Well, yes. I mean the economy is very volatile and getting funny books isn’t the biggest priority for many fans of late. But look on the bright side. With Borders no longer in business, this gives comic shops an opportunity to serve a customer base that’s used to getting their comics fix from a big box store. So as a long time comics shopper, here are some helpful hints that I would like to share. You can all thank me when your business goes up.
BE NICE TO YOUR LADY CUSTOMERS– Graphic Policy estimates that at least 25% of comic book fans are women. That said, don’t ogle them when they come into the store. Don’t hit on them. Don’t be creepy. Do be pleasant to them. Ask what comics they are looking for and if you can help them. Basically be respectful. You don’t want to alienate one out of four of your customers.
SHED THE SLEAZY STEREOTYPE– This kind of goes with the last one. One or two pin-up posters of Lady Death are tolerable, but don’t have your store look like a shrine to early 1990s cheesecake comic art. Not only does this make women feel uncomfortable shopping in your store, but it also dissuades parents from bringing their children in. And with no new readers, there goes the business.
IF IT DON’T PAY THE RENT, IT’S GOT TO GO– Having the largest selection of back issues in town is very impressive, but at the same time it’s costing you money and taking up a lot of space. Obviously, the first appearances of Cable and Deadpool will get you a nice sale, but the rest of your New Mutants back issues are probably going to sit for a long time. Lower the price on them and make them more affordable to your customers. That’s how you can move inventory. There’s no reason it should still have the inflated price that you found in a Wizard magazine twelve years ago.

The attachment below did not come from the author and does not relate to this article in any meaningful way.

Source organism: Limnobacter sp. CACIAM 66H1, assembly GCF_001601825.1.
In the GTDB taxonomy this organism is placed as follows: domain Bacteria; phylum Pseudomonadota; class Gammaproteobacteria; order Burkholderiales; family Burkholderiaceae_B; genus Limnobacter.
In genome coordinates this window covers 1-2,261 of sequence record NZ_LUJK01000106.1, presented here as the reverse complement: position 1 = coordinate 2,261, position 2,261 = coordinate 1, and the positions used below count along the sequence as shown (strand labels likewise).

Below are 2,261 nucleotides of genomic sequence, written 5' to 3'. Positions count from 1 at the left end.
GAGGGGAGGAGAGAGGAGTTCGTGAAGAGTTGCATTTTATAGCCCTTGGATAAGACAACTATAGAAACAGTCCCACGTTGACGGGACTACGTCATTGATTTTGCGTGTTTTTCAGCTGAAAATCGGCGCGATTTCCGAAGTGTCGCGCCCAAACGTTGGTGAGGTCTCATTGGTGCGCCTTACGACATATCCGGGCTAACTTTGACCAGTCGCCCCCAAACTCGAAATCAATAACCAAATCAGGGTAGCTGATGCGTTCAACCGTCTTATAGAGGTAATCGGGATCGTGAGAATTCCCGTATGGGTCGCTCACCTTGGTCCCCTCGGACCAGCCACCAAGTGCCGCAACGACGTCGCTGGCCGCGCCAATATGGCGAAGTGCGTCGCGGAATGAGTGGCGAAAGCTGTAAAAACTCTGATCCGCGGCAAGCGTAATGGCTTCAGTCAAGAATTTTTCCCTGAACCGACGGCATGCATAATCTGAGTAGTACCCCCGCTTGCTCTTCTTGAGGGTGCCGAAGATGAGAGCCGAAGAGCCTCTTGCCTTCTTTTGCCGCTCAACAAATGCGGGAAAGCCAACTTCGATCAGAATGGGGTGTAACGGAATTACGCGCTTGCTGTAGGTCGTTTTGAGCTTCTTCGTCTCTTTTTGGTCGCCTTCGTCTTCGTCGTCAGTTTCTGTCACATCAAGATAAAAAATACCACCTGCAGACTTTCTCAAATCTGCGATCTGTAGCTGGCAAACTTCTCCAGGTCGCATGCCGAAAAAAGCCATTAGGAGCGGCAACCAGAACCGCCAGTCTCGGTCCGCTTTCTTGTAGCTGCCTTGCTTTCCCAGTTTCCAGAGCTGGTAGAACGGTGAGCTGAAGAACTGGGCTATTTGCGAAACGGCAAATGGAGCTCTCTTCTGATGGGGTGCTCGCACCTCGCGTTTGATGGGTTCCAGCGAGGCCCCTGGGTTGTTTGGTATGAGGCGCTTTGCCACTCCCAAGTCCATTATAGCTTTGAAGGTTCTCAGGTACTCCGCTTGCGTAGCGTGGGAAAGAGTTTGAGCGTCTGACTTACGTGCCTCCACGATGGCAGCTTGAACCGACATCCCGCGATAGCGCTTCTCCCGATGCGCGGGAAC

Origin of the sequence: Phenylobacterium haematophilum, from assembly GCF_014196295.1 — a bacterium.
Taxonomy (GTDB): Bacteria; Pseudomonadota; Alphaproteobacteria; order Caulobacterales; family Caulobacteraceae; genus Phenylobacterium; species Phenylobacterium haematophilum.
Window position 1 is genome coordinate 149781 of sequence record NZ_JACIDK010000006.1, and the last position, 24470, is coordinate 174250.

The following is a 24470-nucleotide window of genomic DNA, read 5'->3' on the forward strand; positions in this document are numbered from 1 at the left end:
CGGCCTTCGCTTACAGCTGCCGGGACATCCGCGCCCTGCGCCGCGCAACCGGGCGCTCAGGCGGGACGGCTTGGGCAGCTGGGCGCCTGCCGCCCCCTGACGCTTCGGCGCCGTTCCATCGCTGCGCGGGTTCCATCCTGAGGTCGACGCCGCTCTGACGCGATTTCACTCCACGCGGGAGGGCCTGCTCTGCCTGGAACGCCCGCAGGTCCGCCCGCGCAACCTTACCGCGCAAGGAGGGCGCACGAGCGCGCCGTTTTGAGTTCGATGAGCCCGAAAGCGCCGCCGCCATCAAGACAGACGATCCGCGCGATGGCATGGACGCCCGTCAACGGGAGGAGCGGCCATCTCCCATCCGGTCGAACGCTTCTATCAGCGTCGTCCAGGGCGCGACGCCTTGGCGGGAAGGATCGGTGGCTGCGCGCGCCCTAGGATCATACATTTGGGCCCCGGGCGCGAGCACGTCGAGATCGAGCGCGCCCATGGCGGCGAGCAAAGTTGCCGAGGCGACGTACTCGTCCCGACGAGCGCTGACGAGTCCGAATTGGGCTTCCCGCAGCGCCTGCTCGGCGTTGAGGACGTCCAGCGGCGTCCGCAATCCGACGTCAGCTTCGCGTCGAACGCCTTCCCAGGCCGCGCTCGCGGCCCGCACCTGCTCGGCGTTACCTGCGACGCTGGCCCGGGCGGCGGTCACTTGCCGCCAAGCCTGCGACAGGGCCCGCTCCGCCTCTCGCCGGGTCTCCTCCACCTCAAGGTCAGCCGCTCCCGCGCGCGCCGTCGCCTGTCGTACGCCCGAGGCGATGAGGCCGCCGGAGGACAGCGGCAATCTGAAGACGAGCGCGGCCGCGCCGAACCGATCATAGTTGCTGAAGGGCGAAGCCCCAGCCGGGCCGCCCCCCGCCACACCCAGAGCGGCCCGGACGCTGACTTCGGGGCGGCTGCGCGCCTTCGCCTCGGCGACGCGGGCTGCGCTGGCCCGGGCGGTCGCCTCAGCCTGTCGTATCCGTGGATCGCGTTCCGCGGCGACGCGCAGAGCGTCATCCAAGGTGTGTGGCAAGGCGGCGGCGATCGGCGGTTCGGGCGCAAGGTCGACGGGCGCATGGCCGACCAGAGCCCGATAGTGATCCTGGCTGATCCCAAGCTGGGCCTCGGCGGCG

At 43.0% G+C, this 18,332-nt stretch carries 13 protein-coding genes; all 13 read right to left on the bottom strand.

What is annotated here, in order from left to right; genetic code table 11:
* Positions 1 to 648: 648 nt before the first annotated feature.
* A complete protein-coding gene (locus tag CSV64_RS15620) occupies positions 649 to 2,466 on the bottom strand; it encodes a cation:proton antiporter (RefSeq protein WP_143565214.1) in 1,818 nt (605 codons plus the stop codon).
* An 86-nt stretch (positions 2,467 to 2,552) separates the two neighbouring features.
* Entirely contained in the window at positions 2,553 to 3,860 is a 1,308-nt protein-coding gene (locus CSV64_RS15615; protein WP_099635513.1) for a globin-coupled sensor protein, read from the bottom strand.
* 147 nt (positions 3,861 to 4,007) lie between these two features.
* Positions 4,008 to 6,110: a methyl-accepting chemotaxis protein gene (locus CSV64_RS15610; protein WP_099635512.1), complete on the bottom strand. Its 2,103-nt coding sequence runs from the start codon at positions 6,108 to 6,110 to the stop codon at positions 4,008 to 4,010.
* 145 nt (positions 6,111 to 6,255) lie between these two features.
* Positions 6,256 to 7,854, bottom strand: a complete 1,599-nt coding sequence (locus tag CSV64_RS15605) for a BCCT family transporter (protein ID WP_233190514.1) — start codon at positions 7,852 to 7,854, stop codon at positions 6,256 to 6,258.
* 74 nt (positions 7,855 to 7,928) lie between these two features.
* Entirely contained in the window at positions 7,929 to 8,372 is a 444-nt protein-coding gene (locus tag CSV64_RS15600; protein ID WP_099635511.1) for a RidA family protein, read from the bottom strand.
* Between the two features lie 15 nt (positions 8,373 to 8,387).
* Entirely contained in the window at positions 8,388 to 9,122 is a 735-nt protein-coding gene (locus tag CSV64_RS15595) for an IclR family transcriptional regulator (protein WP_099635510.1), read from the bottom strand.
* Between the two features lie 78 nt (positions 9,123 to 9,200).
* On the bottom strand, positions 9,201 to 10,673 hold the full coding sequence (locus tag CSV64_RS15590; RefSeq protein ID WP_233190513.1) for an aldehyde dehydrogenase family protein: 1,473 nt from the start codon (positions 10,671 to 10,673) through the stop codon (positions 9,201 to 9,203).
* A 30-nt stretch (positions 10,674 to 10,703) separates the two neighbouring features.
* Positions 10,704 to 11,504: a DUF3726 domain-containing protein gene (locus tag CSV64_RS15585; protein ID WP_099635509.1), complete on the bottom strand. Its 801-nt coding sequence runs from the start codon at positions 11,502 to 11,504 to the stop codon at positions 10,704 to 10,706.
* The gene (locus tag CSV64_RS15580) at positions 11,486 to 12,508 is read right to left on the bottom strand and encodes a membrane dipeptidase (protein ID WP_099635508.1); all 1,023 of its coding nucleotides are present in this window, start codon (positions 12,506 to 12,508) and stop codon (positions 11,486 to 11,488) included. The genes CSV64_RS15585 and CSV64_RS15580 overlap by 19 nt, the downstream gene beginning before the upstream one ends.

KEEP IT CLEANED– No one shops in a messy store. Also, keep your inventory organized. It makes it easier for customers to find issues or trades. If someone can’t find something, you’ve lost a sale.
MERCHANDISE THE MOVIES– When there is a comics movie out, whether it be X-Men or Batman or even Ambush Bug (we can wish, right?), make sure you have their product accessible. You might have some new customers looking to get back into their favorite characters. Also, figure out how you can promote comics at movie theaters when comic adaptations come out.
DON’T JUST SUPER HERO IT– We all know that super hero comics are the 800 pound gorilla in the comics room. They make the most money. That said, you have to find a way to sell focus indie (ie not super hero) books. If the writer of Justice League has a crime noir graphic novel out, put them near each other and make some signage to let the customer know. If someone loves Ed Brubaker’s Captain America, they might be willing to try Criminal.
What other hints do you have for comic book shops?